The government has waged an offensive in recent weeks, overrunning two rebel-held Damascus suburbs and a town outside the capital. Regime troops have also captured several villages near the border with Lebanon as part of their efforts to secure the strategic corridor running from Damascus to the Mediterranean coast, which is the heartland of the president's Alawite sect, an offshoot of Shiite Islam.

The Britain-based Syrian Observatory for Human Rights said 14 people were killed and 65 wounded in Tuesday's blast. The group, which relies on a network on activists based in Syria, often gives different casualty tolls from the figures released by the government. The discrepancy could not immediately be reconciled.

Local residents said they heard gunfire in the area of the attack immediately after the 11 a.m. blast, apparently meant to disperse people and open the way for ambulances. The residents spoke to The Associated Press on condition of anonymity, fearing reprisals from authorities for speaking to reporters.

The explosion underlined the tenuous security in the Syrian capital, just a day after a remotely detonated roadside bomb struck Prime Minister Wael al-Halqi's convoy. The premier escaped the assassination attempt unharmed, according to state TV.

But a government official said two people were killed and 11 wounded in the assassination attempt. The official spoke to the Associated Press news agency on condition of anonymity because he was not authorized to brief the media.

The Observatory said Monday's bombing killed at least five people, including two of al-Halqi's bodyguards and one of the drivers in his convoy.

The bombings laid bare the vulnerability of Assad's regime and highlighted an accelerating campaign targeting government officials, from mid-level civil servants to the highest echelons of the Syrian regime.

Syria's conflict began with largely peaceful anti-government protests in March 2011, but has since morphed into a civil war that has killed more than 70,000 people, according to the United Nations.

Earlier today, Syrian troops battled opposition fighters near a military helicopter base in the northern province of Aleppo, killing 15 rebels in a single airstrike against their positions, according to Observatory director Rami Abdul-Rahman.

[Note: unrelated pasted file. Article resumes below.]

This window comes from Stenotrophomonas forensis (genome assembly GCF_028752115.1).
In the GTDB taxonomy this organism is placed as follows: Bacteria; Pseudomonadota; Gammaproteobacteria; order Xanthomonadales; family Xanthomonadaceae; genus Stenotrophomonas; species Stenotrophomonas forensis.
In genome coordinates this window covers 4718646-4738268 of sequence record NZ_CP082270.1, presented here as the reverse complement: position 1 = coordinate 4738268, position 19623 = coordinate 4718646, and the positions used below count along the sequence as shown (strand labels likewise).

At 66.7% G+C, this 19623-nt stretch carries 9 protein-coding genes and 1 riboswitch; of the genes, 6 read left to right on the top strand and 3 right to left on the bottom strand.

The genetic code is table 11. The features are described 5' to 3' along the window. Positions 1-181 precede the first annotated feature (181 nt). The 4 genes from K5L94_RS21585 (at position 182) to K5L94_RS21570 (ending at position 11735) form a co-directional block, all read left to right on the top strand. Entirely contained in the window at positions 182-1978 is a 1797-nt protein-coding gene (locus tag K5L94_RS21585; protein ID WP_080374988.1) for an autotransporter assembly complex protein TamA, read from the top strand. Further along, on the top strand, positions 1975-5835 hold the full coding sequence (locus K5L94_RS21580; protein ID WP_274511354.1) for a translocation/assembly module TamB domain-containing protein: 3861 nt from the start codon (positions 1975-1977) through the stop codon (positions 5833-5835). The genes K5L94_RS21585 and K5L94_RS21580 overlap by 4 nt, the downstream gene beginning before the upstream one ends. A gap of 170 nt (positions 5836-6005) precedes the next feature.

The rebels tried to storm the Mannagh base late Monday but the regime deployed fighter jets to the area, pounding rebel positions around the base, which is near Syria's border with Turkey, Abdul-Rahman said.

He added that fighting was also raging today around other airports in the country, including the Damascus International Airport just south of the capital.

In the north, rebels besieged military airport facilities, including Kweiras northeast of Aleppo city and the Nairab military base, adjacent to Aleppo's civilian airport, the country's second largest.

In neighbouring Idlib province, a government airstrike near the Bab al-Hawa border crossing with Turkey killed one child and wounded several more people, the Observatory said.

An Associated Press journalist near Reyhanli on the Turkish side of the frontier described a huge plume of black smoke and reported seeing wounded people being rushed by ambulance from the Syrian side to the Turkish control point.

Thousands of Syrian refugees live in a makeshift camp known as the Bab al-Hawa refugee camp near the border with Turkey.

Air power has proven to be Assad's greatest advantage in the civil war, and he has exploited it to push back rebel advances and prevent the opposition from setting up a rival government in the territory it has seized in the north.

News
people'It can last and it's terrifying'
News
people Emma Watson addresses celebrity nude photo leak
Arts and Entertainment
tv
News
Katie Hopkins appearing on 'This Morning' after she purposefully put on 4 stone.
peopleKatie Hopkins breaks down in tears over weight gain challenge
PROMOTED VIDEO
News
ebooksAn unforgettable anthology of contemporary reportage
Life and Style
fashionModel of the moment shoots for first time with catwalk veteran
Sport
Alexis Sanchez, Radamel Falcao, Diego Costa and Mario Balotelli
footballRadamel Falcao and Diego Costa head record £835m influx
News
i100
Arts and Entertainment
Olivia Colman topped the list of the 30 most influential females in broadcasting
tv
Life and Style